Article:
Wednesday, April 17, 2013

Slam Poetry: Asking Authors to Get it Right

Below we'll show two clips of Rachel Rostad who, from her Facebook page, "is a sophomore at Macalester College, studying English, Anthropology, and Human Rights and Humanitarianism. She began slamming during her first year of college, and made the nationally ranked Macalester poetry slam team in 2012, when she was seventeen years old. That year, the team took 2nd place at college nationals. Now, a year and a half later, she is a two-time champion of the St. Paul Soapboxing Last Chance Slam and has performed her poetry across the nation".

The first clip is entitled: To JK Rowling, from Cho Chang.

The second clip is a response from Rachel to the reactions the first clip incited.

How do these two clips make you feel?


  1. At first, I thought her poem went overboard -- but upon rewatching it, I grew to enjoy it more and more. Good art is often extreme and she definitely makes several good points. And her response was lovely and intelligent and insightful -- it sparked a lot of controversy, but it's good to get people thinking...

  2. I thought Rachel's poetry slam video was very thought provoking. She made some excellent points. However, I also was glad to hear her explanation and how she learned of the possibility of marginalizing her audience. As she commented, further dialogues are needed.

  3. I keep coming back here, hoping someone has commented. I guess I will be first.

    The first video made me cry. I loved and still love the Harry Potter books. I was in my early 20s when they came out and my sister was in her tweens. She read them and loved them and dressed up as Cho Chang. We delighted in the character together and I was grateful that here was one more role model she could have that I hadn't (Buffy was another).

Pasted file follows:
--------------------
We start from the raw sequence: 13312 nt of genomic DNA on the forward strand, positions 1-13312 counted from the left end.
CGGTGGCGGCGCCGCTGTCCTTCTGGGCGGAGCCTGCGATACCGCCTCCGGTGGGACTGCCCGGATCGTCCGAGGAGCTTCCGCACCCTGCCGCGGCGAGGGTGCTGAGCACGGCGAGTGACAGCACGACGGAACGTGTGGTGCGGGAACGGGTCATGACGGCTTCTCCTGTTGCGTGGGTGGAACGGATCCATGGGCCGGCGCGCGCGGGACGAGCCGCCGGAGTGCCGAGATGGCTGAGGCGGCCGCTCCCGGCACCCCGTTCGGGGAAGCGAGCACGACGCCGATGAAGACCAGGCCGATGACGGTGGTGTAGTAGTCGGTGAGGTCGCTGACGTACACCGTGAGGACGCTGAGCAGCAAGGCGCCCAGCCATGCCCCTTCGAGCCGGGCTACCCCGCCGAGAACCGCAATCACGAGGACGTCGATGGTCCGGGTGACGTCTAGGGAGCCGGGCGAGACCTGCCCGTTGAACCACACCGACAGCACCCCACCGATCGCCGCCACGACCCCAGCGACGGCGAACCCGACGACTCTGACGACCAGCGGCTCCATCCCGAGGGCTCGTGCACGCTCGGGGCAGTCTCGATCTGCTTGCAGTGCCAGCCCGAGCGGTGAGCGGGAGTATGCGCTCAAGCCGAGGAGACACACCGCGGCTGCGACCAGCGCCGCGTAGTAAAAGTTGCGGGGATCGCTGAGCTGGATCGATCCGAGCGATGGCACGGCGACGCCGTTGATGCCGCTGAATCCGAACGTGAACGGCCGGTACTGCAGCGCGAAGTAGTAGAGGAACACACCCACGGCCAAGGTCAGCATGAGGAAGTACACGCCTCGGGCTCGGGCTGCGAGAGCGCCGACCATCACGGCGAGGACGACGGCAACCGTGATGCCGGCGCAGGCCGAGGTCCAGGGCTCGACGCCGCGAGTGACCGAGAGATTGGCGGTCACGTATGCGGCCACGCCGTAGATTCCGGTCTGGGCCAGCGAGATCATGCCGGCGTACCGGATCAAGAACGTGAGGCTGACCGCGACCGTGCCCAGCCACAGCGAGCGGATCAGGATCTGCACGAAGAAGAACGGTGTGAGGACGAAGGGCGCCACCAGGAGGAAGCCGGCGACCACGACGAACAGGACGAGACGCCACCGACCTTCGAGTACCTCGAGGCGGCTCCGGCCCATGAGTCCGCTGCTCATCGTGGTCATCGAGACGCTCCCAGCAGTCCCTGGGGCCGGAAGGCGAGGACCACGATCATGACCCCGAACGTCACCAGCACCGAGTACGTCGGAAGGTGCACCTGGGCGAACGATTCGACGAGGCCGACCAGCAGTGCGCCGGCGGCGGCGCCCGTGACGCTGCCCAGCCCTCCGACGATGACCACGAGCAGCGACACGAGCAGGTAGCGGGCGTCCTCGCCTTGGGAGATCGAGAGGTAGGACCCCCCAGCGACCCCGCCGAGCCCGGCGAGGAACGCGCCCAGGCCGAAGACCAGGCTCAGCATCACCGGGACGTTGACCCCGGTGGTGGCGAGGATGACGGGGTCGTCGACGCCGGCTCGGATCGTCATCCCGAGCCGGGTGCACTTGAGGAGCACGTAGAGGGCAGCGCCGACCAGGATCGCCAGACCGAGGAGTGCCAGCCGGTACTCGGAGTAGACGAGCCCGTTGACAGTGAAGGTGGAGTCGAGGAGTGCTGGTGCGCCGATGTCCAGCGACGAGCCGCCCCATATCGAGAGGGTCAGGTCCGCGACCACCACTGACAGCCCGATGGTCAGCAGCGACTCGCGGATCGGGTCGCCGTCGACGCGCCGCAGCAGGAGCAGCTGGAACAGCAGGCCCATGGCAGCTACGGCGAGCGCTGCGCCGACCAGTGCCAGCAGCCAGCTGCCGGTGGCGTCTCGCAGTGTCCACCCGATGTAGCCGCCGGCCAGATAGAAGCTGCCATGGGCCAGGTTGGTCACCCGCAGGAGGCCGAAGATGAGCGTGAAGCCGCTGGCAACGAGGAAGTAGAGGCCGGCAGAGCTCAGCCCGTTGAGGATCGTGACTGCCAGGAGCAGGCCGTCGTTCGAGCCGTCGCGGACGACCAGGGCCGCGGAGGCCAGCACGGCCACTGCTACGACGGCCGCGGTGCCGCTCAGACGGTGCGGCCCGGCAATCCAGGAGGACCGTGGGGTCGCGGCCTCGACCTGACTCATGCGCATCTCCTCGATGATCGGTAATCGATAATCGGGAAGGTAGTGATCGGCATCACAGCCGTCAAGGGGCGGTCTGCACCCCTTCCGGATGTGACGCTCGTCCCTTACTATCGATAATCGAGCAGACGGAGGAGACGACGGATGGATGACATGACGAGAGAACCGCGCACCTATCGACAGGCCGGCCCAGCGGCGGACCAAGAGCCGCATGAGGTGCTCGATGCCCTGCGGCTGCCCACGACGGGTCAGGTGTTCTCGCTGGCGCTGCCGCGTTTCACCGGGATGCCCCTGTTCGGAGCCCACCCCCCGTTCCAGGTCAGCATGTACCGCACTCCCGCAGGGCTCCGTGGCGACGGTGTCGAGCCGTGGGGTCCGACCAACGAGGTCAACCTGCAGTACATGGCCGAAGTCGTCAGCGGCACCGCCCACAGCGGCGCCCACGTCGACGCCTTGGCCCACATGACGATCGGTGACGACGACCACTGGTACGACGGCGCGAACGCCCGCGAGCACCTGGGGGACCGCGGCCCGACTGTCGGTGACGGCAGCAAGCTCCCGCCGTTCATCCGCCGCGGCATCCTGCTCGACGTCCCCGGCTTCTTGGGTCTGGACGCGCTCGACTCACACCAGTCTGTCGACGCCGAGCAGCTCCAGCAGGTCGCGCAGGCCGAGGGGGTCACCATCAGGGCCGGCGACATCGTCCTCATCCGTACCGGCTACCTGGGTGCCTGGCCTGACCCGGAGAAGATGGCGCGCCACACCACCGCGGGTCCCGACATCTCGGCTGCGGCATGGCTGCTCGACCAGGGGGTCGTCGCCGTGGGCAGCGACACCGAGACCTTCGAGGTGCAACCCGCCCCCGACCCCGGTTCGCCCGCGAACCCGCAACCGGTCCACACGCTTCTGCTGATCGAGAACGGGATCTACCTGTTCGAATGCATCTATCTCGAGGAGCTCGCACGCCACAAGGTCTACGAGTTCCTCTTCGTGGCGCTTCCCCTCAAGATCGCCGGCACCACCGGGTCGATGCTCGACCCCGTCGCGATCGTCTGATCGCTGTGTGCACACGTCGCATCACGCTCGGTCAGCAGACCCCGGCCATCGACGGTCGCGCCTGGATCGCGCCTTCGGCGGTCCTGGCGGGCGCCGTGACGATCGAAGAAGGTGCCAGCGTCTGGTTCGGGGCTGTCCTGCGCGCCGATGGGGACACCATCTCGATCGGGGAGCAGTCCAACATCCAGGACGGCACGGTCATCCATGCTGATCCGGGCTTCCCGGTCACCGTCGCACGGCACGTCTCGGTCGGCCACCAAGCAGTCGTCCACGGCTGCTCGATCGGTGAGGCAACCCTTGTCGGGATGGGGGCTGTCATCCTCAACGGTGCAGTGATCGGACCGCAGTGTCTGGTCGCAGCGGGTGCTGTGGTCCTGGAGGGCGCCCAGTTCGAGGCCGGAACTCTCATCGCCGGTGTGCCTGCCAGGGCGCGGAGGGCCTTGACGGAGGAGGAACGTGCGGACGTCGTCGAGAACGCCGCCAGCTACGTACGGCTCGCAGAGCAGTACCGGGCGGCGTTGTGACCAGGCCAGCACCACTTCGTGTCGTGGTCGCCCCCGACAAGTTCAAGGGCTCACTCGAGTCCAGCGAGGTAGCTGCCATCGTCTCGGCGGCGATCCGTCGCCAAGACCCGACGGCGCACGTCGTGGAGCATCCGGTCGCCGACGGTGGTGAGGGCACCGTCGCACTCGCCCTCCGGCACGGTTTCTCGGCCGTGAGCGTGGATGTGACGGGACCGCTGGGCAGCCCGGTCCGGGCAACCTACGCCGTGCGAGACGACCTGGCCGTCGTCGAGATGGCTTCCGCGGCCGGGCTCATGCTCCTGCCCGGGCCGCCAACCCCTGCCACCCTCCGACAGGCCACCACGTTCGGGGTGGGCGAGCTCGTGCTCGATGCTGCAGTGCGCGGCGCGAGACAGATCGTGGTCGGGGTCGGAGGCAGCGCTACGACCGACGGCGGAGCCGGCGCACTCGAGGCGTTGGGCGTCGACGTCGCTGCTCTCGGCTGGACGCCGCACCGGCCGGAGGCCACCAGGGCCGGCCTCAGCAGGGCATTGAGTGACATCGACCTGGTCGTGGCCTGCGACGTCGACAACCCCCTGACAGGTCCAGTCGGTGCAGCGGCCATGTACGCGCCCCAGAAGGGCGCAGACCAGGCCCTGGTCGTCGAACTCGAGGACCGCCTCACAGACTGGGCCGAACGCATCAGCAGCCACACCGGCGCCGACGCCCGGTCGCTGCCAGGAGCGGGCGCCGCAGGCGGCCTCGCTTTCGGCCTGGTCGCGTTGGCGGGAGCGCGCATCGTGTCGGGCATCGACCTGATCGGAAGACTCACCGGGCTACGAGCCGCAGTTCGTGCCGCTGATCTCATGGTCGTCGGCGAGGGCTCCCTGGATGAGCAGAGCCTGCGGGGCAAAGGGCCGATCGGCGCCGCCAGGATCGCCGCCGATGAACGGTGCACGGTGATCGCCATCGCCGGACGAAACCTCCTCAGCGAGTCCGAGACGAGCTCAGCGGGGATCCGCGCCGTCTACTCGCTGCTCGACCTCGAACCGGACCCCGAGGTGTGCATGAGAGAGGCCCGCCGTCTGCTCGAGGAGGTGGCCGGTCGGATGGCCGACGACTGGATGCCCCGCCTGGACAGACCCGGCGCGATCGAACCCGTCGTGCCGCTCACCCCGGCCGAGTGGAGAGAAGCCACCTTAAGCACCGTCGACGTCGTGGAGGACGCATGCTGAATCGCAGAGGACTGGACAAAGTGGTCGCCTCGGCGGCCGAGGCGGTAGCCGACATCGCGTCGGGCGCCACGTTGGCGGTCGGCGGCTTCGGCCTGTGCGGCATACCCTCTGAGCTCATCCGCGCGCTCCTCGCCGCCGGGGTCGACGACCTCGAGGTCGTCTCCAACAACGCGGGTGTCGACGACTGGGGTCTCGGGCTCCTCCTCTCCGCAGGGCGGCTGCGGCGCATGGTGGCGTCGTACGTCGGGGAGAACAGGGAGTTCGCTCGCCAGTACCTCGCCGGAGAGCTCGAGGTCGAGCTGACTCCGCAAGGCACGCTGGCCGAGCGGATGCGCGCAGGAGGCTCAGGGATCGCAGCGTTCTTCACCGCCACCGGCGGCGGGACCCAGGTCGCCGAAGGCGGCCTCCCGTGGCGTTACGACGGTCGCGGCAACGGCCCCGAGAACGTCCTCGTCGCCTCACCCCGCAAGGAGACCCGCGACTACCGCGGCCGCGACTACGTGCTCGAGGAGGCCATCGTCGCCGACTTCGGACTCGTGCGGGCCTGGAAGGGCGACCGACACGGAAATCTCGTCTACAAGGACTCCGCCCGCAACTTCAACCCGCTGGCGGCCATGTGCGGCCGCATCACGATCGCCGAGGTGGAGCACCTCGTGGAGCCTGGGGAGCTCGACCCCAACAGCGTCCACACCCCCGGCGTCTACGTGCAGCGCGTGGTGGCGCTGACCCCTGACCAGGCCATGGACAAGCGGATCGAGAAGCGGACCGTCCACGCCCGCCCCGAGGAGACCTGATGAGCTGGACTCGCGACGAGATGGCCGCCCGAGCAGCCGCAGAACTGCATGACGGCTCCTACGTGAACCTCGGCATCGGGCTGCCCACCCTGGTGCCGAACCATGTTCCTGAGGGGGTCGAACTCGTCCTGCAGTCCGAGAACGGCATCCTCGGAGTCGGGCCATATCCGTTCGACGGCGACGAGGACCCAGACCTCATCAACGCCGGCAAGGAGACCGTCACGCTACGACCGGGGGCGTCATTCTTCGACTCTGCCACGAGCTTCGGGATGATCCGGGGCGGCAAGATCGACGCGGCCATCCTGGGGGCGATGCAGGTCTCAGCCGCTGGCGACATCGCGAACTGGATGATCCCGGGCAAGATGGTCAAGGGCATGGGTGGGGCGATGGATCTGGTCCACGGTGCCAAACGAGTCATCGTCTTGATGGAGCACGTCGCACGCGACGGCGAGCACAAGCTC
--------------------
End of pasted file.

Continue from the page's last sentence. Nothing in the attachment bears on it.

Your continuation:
When Cho became disappointing (imagine if Buffy turned simpering), my sister and I didn't discuss it. We just didn't talk about Cho any more. By the time Harry fell for the (white) girl-next-door, we had buried the disappointment enough to laugh at Cho's lameness. We still read every Harry Potter book and watched every movie.

    So tears fell as I watched Rachel Rostad express the disappointment (and grief) evidently inside me, still. I thank her for voicing it.

    All this said, I also write. And I only hope to one day write something that resonates as broadly and deeply as JK Rowling's Harry Potter series. I don't see my disappointment as Rowling's fault. How could my eyes be hers?

    What it is, is evidence of the power of stories to touch (and crush) us. Stories do live beyond their creators. It's an awesome power.

    (What it is too, is a reminder for me to thank you all here for working to increase the diversity of voices in children's lit. Thank you)